Thursday, July 10, 2014

Adam Petty - Before the HANS Device

Adam Petty (7/10/1980 – 5/12/2000)
Every mother of a race car driver should be thankful to Adam Petty.

The HANS device (also known as a head restraint) is a safety item compulsory in many car racing sports. It reduces the likelihood of head and/or neck injuries, such as a basilar skull fracture, in the event of a crash.

While it was Dale Earnhardt's death (Feb. 18, 2001) that ultimately led NASCAR officials to mandate the use of the Head and Neck Support (HANS) device to prevent basilar skull fractures, Adam’s death in a practice crash started NASCAR’s migration to that mandate.

Adam Petty is the grandson of the King of NASCAR, Richard Petty and the son of former NASCAR driver and racing analyst, Kyle Petty. He was killed when his car crashed in Turn 3 at New Hampshire on May 12, 2000. NASCAR Cup Driver Kenny Irwin and NASCAR Driver Tony Roper also died in crash within six month of Adam’s crash.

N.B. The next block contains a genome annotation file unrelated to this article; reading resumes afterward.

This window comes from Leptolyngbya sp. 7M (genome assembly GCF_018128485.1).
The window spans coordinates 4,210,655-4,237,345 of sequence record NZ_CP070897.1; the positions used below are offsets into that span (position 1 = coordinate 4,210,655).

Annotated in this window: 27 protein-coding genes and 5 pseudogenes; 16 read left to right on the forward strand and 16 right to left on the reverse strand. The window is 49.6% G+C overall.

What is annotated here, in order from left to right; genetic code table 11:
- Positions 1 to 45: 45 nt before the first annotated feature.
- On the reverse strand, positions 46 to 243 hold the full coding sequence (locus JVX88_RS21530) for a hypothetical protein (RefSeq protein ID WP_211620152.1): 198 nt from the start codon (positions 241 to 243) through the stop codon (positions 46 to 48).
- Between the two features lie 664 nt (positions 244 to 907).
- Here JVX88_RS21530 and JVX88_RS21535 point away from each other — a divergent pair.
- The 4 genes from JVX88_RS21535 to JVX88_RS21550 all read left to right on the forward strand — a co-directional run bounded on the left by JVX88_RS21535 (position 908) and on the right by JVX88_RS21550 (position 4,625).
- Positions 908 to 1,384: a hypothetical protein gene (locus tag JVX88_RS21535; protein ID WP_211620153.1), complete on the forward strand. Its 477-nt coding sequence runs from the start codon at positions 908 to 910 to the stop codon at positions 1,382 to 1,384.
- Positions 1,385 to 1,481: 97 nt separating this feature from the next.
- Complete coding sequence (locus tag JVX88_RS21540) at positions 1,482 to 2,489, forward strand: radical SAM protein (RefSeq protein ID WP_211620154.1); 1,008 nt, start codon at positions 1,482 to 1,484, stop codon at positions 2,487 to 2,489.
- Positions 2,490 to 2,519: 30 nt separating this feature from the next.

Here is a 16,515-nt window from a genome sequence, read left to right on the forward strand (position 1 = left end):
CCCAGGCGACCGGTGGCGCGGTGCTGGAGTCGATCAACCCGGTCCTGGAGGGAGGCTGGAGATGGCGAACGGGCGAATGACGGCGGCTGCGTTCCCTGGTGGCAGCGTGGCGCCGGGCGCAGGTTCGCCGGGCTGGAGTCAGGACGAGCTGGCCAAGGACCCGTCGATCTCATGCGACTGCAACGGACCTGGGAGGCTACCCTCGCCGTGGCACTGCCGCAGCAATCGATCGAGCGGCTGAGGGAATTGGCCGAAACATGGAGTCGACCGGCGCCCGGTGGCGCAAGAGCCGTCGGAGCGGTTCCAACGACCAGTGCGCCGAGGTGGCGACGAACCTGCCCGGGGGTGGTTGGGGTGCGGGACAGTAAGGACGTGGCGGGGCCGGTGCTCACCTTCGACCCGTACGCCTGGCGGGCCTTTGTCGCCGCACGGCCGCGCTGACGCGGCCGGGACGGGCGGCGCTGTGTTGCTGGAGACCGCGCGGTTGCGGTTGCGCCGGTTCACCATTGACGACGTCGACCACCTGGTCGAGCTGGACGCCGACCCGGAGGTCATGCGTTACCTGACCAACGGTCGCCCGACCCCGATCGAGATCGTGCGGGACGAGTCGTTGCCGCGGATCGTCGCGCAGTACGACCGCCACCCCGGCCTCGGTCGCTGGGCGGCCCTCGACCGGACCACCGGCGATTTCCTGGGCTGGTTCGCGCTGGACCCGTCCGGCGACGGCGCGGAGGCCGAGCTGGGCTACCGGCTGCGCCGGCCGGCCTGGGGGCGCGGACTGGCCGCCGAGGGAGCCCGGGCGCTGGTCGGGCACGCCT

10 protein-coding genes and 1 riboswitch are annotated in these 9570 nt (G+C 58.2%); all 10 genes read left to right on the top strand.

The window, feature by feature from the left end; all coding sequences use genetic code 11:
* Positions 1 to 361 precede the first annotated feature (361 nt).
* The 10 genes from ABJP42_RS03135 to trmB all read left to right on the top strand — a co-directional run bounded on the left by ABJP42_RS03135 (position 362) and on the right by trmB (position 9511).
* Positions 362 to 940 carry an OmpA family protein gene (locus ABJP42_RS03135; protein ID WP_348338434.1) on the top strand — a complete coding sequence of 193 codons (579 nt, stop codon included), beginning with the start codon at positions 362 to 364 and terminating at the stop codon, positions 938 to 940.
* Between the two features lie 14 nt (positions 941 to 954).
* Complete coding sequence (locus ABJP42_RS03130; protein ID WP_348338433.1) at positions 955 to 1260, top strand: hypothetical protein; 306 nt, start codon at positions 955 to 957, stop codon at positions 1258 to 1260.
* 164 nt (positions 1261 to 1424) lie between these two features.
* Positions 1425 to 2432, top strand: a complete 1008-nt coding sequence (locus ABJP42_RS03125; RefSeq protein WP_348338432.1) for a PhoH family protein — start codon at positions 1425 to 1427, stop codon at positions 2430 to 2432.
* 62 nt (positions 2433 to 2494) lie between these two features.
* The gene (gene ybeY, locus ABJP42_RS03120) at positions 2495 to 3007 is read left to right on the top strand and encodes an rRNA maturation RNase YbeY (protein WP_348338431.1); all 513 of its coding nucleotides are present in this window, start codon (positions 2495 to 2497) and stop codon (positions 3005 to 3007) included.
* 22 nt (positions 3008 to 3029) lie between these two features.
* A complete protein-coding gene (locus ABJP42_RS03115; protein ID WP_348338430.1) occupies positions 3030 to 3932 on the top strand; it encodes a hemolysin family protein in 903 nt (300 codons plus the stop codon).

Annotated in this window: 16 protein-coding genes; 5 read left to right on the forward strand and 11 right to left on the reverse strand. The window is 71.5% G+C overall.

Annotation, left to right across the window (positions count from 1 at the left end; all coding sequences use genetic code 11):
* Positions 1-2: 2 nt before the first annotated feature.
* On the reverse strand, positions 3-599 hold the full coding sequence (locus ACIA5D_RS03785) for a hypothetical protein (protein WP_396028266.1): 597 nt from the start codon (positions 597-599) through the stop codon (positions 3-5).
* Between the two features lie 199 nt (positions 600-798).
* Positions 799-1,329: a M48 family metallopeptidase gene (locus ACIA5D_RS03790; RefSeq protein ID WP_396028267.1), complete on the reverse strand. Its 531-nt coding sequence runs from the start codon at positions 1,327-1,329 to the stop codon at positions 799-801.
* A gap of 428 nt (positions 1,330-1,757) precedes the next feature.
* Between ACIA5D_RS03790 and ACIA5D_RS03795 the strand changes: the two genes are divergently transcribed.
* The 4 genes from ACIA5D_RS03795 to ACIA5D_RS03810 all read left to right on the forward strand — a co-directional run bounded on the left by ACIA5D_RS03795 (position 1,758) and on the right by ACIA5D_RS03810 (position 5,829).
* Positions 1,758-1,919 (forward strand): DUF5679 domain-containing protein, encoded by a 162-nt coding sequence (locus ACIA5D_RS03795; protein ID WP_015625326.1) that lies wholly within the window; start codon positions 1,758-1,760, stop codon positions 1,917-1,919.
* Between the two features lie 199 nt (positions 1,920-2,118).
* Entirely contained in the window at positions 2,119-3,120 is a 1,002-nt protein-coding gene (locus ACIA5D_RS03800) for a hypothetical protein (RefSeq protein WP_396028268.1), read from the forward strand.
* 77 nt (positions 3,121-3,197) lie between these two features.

However, after Earnhart Sr.’s tragedy, NASCAR conducted a one million dollar investigation into his death that included investigation experts Dr. James H. Raddin and Dr. Dean L. Sicking of the University of Nebraska. The six-month inquiry was the most comprehensive investigation of safety in NASCAR's then 53 years.

The results of the investigation were announced at the Hyatt Regency in downtown Atlanta on Aug. 21, 2001, and they concluded that a broken seat belt and subsequent blunt force trauma to the head resulted in a ring fracture to the base of the skull, which instantly killed Earnhardt. His head actually hit the steering wheel causing the fatal injury.

The report suggested that the HANS Device may have helped save Earnhardt. After much debate, NASCAR finally made the HANS Device and its rival, the Hutchens Device, mandatory in October 2001.

Adam Petty's star was extinguished way too early. Born on July 10, 1980, Adam was just nineteen at the time of his death. Within the year, the Petty family had announced plans to establish the Victory Junction Gang Camp for terminally and chronically ill children as a way to honor Adam, who was well-liked for his friendly demeanor and warm personality. The camp opened in 2004 and remains one of NASCAR's most popular official charities.

This NASCAR Race Mom appreciates the Adam’s sacrifice and recognizes the expense our sport’s safety extracted.  Happy Birthday Adam.

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